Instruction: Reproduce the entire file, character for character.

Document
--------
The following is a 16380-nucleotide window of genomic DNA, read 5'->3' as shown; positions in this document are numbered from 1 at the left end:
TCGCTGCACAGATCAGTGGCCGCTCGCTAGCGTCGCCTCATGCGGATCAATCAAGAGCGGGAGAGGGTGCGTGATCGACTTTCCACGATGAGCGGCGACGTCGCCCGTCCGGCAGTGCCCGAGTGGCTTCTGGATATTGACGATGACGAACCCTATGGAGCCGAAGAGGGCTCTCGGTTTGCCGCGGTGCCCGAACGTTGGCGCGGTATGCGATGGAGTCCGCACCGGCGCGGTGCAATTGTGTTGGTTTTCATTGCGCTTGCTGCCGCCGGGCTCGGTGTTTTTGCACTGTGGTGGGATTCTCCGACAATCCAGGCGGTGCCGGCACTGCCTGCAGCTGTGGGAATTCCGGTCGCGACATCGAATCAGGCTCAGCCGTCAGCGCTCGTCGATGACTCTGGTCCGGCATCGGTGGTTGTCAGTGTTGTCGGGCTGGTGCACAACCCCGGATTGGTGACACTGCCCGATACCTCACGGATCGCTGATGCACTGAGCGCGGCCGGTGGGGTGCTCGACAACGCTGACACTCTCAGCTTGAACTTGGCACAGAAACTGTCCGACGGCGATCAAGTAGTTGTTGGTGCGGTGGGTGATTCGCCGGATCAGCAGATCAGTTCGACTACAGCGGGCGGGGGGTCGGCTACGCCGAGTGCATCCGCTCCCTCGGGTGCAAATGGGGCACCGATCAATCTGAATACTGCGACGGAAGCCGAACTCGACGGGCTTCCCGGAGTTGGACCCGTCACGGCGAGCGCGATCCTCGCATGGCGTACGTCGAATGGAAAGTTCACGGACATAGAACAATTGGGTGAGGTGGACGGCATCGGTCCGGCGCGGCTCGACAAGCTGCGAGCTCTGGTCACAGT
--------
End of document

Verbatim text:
The following is a 16380-nucleotide window of genomic DNA, read 5'->3' as shown; positions in this document are numbered from 1 at the left end:
TCGCTGCACAGATCAGTGGCCGCTCGCTAGCGTCGCCTCATGCGGATCAATCAAGAGCGGGAGAGGGTGCGTGATCGACTTTCCACGATGAGCGGCGACGTCGCCCGTCCGGCAGTGCCCGAGTGGCTTCTGGATATTGACGATGACGAACCCTATGGAGCCGAAGAGGGCTCTCGGTTTGCCGCGGTGCCCGAACGTTGGCGCGGTATGCGATGGAGTCCGCACCGGCGCGGTGCAATTGTGTTGGTTTTCATTGCGCTTGCTGCCGCCGGGCTCGGTGTTTTTGCACTGTGGTGGGATTCTCCGACAATCCAGGCGGTGCCGGCACTGCCTGCAGCTGTGGGAATTCCGGTCGCGACATCGAATCAGGCTCAGCCGTCAGCGCTCGTCGATGACTCTGGTCCGGCATCGGTGGTTGTCAGTGTTGTCGGGCTGGTGCACAACCCCGGATTGGTGACACTGCCCGATACCTCACGGATCGCTGATGCACTGAGCGCGGCCGGTGGGGTGCTCGACAACGCTGACACTCTCAGCTTGAACTTGGCACAGAAACTGTCCGACGGCGATCAAGTAGTTGTTGGTGCGGTGGGTGATTCGCCGGATCAGCAGATCAGTTCGACTACAGCGGGCGGGGGGTCGGCTACGCCGAGTGCATCCGCTCCCTCGGGTGCAAATGGGGCACCGATCAATCTGAATACTGCGACGGAAGCCGAACTCGACGGGCTTCCCGGAGTTGGACCCGTCACGGCGAGCGCGATCCTCGCATGGCGTACGTCGAATGGAAAGTTCACGGACATAGAACAATTGGGTGAGGTGGACGGCATCGGTCCGGCGCGGCTCGACAAGCTGCGAGCTCTGGTCACAGT